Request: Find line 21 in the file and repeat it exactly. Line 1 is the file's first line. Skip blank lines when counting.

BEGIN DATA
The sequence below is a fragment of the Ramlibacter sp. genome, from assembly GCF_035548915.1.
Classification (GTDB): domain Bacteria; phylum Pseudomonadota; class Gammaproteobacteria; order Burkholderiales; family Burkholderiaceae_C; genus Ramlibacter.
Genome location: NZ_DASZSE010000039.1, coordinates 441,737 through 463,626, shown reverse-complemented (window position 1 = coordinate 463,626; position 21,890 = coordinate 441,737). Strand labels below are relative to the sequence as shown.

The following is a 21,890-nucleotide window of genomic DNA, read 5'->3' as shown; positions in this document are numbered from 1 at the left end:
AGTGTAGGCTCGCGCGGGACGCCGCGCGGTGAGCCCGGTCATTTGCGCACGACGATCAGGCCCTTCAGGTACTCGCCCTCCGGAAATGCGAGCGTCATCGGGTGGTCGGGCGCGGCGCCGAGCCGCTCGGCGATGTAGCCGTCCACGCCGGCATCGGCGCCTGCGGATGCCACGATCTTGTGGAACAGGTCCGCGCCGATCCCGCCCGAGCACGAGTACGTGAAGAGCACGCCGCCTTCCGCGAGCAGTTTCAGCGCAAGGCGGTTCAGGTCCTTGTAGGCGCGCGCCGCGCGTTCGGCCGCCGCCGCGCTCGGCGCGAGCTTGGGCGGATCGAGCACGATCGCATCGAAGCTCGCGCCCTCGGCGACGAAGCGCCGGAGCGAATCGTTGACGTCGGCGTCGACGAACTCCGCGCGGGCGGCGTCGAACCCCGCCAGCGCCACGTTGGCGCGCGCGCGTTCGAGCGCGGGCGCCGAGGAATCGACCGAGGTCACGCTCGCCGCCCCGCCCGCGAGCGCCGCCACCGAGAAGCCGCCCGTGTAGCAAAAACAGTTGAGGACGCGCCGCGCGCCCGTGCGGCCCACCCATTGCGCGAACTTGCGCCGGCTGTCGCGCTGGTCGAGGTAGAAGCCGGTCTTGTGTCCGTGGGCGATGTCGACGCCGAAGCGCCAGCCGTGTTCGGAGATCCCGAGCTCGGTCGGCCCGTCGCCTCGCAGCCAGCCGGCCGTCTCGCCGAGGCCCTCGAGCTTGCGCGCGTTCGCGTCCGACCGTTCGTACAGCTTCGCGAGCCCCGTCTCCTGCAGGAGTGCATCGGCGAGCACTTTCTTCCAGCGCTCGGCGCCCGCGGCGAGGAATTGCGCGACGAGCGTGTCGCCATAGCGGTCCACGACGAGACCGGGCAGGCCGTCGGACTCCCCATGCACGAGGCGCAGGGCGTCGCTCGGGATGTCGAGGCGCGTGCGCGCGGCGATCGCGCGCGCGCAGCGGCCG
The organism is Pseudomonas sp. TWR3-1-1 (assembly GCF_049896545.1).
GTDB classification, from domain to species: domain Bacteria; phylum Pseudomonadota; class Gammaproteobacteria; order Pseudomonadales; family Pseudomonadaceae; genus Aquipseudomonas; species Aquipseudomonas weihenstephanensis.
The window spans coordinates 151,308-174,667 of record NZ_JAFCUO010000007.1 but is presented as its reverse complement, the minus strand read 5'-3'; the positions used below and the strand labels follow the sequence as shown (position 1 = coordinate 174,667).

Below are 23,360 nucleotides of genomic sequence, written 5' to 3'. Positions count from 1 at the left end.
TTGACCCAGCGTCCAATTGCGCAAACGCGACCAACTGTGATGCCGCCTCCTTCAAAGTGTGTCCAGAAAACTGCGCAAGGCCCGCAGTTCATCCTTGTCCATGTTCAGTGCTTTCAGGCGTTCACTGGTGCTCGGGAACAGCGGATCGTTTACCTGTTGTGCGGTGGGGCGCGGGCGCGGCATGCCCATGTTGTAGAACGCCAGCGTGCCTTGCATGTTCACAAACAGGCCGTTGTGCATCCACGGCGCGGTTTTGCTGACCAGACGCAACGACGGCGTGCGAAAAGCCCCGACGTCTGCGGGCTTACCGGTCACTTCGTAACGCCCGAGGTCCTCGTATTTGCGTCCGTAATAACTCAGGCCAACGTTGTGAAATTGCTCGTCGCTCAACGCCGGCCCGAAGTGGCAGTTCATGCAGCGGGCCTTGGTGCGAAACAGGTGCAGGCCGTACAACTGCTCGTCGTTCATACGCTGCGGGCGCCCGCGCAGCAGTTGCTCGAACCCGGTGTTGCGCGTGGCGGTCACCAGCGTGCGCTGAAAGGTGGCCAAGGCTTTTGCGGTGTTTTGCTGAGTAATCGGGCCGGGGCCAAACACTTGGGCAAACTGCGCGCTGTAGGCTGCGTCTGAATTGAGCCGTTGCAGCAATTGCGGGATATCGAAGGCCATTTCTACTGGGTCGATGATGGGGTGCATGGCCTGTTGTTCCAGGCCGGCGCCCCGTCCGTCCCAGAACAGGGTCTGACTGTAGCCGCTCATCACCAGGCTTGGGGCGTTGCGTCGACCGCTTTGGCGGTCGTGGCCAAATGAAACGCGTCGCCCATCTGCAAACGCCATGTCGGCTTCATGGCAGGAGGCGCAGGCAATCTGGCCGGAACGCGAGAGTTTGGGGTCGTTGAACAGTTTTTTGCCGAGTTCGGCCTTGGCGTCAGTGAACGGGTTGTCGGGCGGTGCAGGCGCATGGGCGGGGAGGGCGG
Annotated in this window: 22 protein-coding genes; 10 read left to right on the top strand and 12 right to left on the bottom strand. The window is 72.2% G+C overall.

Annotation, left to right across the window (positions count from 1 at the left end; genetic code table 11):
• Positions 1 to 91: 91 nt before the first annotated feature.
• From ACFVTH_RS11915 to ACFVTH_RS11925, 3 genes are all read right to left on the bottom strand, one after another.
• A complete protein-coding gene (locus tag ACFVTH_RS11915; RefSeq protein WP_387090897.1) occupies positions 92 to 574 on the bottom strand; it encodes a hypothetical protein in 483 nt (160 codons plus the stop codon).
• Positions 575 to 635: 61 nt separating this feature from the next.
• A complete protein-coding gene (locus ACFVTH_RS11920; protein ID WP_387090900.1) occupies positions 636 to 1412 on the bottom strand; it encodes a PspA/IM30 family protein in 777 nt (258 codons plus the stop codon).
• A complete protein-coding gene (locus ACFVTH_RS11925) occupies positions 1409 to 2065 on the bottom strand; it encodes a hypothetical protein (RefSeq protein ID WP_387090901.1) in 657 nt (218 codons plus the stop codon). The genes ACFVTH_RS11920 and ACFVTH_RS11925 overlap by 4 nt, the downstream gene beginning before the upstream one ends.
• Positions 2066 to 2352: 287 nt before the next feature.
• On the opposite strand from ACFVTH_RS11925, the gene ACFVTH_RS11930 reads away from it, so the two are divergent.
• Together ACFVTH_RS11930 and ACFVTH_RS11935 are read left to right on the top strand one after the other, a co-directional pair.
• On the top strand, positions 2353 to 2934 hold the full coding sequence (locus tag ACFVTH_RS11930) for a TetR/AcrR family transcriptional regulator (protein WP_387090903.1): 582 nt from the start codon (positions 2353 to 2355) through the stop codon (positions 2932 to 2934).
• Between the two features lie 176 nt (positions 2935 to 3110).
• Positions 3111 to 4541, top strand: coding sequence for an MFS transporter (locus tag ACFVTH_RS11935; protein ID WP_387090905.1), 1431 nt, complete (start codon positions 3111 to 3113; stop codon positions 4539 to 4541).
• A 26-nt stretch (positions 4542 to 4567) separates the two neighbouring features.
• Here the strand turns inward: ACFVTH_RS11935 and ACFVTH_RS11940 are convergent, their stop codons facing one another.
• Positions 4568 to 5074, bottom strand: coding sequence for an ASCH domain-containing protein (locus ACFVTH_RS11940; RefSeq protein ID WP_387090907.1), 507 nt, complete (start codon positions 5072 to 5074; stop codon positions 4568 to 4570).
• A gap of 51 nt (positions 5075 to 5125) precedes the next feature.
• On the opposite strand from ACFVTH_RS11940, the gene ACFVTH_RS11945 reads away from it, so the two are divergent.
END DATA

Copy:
• Together ACFVTH_RS11930 and ACFVTH_RS11935 are read left to right on the top strand one after the other, a co-directional pair.